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Feeling of Fainting While Sleeping

Feeling of Fainting While Sleeping

Sleeping well is the great secret to having a good quality of life. By sleeping at least eight hours a day and having a quality sleep, in addition to getting adequate rest, we contribute to improving the functioning of metabolism and prevent chronic diseases. However, some disturbances and disorders that affect sleep can be great difficulties so that we can sleep peacefully.

 

 

Patients with panic disorder usually report a feeling of fainting while sleeping, what can it be? Is it possible to control and even end this feeling? Keep reading this article about feeling of fainting while sleeping.

 

Feeling of Fainting While Sleeping
Feeling of Fainting While Sleeping

What is panic syndrome?

Panic syndrome is a psychological disorder characterized by intense bouts of intense fear and despair for fear of a bad thing happening, even without any sign of danger around. The body of the patient with panic syndrome activates all the signs of defense, however, it is difficult to say why there is this reaction even in situations that do not represent any type of danger.

 

 

The causes of the onset of the syndrome are unknown by science, but some factors can help trigger the picture of the disease, such as genetics and stress. In addition, panic syndrome affects women more than men, and it is common for the patient to have some trauma that is critical to the disease’s development. This trauma can be a sexual abuse, an accident, death or illness of someone close to you, or any other sudden changes in life. Despite the genetic trait, it is common for some people to have panic syndrome even without a family history.

 

 

The treatment is done with the use of controlled psychiatric remedies, by prescription of the specialist and it is fundamental that the patient also makes psychological accompaniment. Crises, however, can appear in any situation – even asleep

 

 

Symptoms of Panic Syndrome

The main daily symptom of panic syndrome is constant malaise. This is because it is impossible to predict when the next crisis will be, which generates so great insecurity in the patient that it ends up compromising their quality of life.

 

 

Mental symptoms of panic syndrome include:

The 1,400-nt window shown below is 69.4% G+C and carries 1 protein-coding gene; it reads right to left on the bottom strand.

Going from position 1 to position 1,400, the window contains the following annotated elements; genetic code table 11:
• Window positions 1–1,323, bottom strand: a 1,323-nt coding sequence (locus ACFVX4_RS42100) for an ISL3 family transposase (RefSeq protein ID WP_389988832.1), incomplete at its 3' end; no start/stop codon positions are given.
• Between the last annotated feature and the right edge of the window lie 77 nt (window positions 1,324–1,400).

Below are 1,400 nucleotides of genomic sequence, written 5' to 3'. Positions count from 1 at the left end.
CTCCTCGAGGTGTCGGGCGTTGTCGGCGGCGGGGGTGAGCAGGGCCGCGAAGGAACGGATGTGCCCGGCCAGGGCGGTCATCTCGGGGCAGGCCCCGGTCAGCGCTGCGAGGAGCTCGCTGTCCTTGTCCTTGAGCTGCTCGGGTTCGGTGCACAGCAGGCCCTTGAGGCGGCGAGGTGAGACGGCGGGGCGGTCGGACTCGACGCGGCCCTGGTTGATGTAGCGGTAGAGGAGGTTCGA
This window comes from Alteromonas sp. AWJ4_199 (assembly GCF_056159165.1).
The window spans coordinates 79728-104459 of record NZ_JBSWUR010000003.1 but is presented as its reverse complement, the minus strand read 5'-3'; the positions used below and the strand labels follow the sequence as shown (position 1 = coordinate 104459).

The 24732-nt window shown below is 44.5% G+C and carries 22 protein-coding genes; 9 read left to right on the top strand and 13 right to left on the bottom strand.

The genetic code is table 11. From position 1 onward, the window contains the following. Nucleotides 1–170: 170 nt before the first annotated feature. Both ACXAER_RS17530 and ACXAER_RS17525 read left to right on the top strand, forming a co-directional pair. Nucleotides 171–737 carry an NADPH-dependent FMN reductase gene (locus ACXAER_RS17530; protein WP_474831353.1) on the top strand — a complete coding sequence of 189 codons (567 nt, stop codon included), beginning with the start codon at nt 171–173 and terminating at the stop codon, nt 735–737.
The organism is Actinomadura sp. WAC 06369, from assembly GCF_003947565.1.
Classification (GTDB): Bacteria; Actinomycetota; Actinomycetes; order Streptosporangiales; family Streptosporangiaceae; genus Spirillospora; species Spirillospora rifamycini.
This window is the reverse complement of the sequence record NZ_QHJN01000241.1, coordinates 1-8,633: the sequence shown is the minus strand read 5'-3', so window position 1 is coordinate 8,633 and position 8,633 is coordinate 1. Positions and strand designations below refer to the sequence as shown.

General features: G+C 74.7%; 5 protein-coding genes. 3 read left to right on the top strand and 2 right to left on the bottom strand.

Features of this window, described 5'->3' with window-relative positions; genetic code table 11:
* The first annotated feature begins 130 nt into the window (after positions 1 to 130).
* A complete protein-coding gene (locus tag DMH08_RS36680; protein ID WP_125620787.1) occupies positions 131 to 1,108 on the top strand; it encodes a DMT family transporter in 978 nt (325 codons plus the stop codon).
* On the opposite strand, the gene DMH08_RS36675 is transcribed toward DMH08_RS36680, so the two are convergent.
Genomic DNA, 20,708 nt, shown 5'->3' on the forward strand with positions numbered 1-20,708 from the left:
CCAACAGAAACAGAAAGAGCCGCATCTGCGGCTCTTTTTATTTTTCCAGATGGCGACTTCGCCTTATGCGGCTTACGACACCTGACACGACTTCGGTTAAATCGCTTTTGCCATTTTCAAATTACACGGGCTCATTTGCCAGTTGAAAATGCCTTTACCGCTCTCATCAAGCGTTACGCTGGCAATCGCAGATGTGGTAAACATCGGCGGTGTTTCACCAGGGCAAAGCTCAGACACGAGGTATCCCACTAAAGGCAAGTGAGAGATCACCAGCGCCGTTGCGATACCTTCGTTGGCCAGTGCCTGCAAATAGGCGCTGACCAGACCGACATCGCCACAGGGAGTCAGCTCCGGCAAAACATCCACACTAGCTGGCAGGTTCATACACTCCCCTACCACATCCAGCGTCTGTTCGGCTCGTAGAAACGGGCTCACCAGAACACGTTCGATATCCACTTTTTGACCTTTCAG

• palpitations, sweating, and fast heart rate such as a tachycardia
  • fear of death or some tragedy
  • feeling of powerlessness and fear of losing control
  • feeling of being out of reality
  • tingling in the feet or hands
  • feeling of constant fear, since the patient is not able to predict when the next crisis will be

 

 

These symptoms of panic syndrome may recur at night at bedtime. Night anxiety may appear for no reason at all. However, sometimes small factors such as stress during the day may end up triggering a major crisis.

 

 

Feeling of death – what does it mean?

If you have panic syndrome, you are very likely to experience a crisis at bedtime, eventually. This does not necessarily mean that the disease is evolving into a more serious condition, but this is a statement that only a medical psychiatrist can say for sure.

 

 

Patients report the same symptoms of panic attacks during the day, however, the aggravating factor is that the patient usually wakes up scared and with a fast heart, not knowing what is happening and what are the possible reasons for this unexpected crisis. Also, being in the dark and in the middle of the night can increase the feeling of vulnerability. There is a great fear of sleeping and dying (as it is common for the sick to report the fear of death) which appears in the form of fainting sensation while sleeping. It is as if, when lying down, the patient feels that he will not rise again.

 

 

It is difficult to say why this happens overnight, even when we are not thinking, since it is already difficult to identify the causes of the onset of the syndrome. One possible explanation is that the brain does not turn off when we are asleep. Experts indicate that night-time panic attacks may be linked to dreams, but there are also few conclusive studies on the case.

 

 

What to do to manage crises?

To control crises, it is important to think: what calms you down? Think about making your day as stressful as possible, especially near bedtime. Take a hot bath, read a book, have tea and light a lavender incense, for example. With the crises, the necessary medications and therapy should help. In addition, breathing exercises also help to soothe.

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